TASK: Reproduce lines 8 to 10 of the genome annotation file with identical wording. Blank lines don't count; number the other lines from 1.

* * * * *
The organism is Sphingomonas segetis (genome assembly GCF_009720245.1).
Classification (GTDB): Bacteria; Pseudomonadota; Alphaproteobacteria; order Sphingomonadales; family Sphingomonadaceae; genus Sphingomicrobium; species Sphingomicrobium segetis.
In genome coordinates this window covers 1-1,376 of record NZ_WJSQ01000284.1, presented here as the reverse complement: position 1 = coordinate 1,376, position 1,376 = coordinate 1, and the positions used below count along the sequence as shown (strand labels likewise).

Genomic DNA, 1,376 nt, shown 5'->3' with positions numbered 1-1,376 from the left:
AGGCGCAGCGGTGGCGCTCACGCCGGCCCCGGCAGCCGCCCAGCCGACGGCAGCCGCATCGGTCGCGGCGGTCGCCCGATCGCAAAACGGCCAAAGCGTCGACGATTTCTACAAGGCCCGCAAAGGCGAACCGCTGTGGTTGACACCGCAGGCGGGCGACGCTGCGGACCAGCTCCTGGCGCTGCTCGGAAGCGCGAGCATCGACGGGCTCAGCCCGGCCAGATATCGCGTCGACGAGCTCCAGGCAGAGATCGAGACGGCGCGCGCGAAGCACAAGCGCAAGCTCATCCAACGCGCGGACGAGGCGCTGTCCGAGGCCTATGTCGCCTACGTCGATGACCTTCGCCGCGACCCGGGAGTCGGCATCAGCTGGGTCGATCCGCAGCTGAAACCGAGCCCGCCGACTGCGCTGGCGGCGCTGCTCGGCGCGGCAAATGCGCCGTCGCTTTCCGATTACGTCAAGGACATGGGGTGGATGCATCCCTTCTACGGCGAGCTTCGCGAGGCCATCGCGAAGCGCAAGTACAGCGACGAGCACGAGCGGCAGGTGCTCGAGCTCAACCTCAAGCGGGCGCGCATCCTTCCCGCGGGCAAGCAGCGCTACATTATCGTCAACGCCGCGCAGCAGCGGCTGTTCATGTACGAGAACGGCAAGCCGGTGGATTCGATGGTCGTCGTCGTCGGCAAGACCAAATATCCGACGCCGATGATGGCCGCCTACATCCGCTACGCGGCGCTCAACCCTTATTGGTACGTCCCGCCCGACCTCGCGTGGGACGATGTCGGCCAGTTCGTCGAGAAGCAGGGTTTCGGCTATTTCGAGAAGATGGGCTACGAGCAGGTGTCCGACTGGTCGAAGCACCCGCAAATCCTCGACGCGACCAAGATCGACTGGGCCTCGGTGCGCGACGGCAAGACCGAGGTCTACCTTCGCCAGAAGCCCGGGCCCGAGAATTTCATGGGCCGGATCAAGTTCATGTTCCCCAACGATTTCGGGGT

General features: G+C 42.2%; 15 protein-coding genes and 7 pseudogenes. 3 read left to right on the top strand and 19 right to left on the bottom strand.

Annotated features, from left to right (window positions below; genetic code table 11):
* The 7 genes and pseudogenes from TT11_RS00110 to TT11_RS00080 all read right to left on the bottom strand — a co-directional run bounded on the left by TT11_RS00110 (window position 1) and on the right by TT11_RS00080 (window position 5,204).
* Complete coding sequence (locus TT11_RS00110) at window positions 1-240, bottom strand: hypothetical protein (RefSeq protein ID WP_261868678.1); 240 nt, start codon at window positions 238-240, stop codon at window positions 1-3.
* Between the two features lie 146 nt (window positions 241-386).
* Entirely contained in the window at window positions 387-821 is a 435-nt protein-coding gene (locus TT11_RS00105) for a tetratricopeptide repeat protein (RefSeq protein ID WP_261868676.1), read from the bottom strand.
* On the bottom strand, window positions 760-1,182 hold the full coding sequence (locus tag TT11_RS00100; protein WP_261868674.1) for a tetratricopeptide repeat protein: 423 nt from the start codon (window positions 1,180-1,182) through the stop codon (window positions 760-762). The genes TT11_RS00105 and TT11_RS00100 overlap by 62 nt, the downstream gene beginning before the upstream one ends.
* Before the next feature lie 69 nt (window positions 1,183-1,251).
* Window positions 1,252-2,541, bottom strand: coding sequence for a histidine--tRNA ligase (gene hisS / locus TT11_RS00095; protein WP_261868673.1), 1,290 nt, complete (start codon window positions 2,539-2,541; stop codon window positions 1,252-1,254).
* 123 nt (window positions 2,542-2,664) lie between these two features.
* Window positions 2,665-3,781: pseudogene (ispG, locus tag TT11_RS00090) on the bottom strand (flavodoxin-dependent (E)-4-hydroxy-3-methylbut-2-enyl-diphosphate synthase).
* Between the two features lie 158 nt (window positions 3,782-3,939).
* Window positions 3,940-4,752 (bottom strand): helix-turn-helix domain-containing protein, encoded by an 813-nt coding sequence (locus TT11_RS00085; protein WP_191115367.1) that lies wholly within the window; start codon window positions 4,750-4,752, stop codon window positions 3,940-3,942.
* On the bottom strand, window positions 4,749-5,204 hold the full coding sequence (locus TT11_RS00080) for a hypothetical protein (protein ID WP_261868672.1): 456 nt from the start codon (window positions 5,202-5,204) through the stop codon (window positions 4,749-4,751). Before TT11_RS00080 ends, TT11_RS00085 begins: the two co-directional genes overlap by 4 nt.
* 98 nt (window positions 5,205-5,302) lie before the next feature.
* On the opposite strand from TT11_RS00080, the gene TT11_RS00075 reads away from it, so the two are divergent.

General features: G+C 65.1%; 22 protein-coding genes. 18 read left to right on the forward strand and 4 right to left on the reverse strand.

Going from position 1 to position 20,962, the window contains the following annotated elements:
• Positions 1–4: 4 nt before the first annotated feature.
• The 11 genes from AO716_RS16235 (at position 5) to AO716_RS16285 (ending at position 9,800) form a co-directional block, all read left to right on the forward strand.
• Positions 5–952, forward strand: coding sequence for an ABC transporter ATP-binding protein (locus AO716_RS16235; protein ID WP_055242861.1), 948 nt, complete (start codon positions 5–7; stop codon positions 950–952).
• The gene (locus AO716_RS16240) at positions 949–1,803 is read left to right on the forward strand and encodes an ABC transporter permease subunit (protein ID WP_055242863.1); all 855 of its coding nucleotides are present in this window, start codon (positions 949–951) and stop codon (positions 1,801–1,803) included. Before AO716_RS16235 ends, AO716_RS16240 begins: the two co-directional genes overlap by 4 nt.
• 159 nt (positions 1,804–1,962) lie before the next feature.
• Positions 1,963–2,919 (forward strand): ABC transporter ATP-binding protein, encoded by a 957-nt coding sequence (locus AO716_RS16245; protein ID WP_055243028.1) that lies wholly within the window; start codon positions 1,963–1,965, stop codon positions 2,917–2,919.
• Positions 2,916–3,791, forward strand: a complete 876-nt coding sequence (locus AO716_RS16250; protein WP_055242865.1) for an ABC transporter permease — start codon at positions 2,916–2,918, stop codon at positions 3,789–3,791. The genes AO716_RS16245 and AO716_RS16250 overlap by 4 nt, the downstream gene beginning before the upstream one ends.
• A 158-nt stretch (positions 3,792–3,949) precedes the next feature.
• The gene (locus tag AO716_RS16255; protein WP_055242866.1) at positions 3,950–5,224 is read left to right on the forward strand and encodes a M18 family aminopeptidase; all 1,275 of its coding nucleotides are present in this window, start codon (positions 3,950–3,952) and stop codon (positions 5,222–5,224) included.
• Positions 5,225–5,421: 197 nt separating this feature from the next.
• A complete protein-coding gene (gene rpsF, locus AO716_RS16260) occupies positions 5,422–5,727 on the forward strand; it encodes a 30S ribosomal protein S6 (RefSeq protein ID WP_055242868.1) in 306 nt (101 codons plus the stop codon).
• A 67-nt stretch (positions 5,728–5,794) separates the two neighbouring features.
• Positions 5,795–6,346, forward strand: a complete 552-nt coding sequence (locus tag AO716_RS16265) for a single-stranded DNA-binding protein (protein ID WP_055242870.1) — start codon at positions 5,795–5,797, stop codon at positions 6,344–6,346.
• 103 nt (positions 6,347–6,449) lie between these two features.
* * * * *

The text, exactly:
* The 7 genes and pseudogenes from TT11_RS00110 to TT11_RS00080 all read right to left on the bottom strand — a co-directional run bounded on the left by TT11_RS00110 (window position 1) and on the right by TT11_RS00080 (window position 5,204).
* Complete coding sequence (locus TT11_RS00110) at window positions 1-240, bottom strand: hypothetical protein (RefSeq protein ID WP_261868678.1); 240 nt, start codon at window positions 238-240, stop codon at window positions 1-3.
* Between the two features lie 146 nt (window positions 241-386).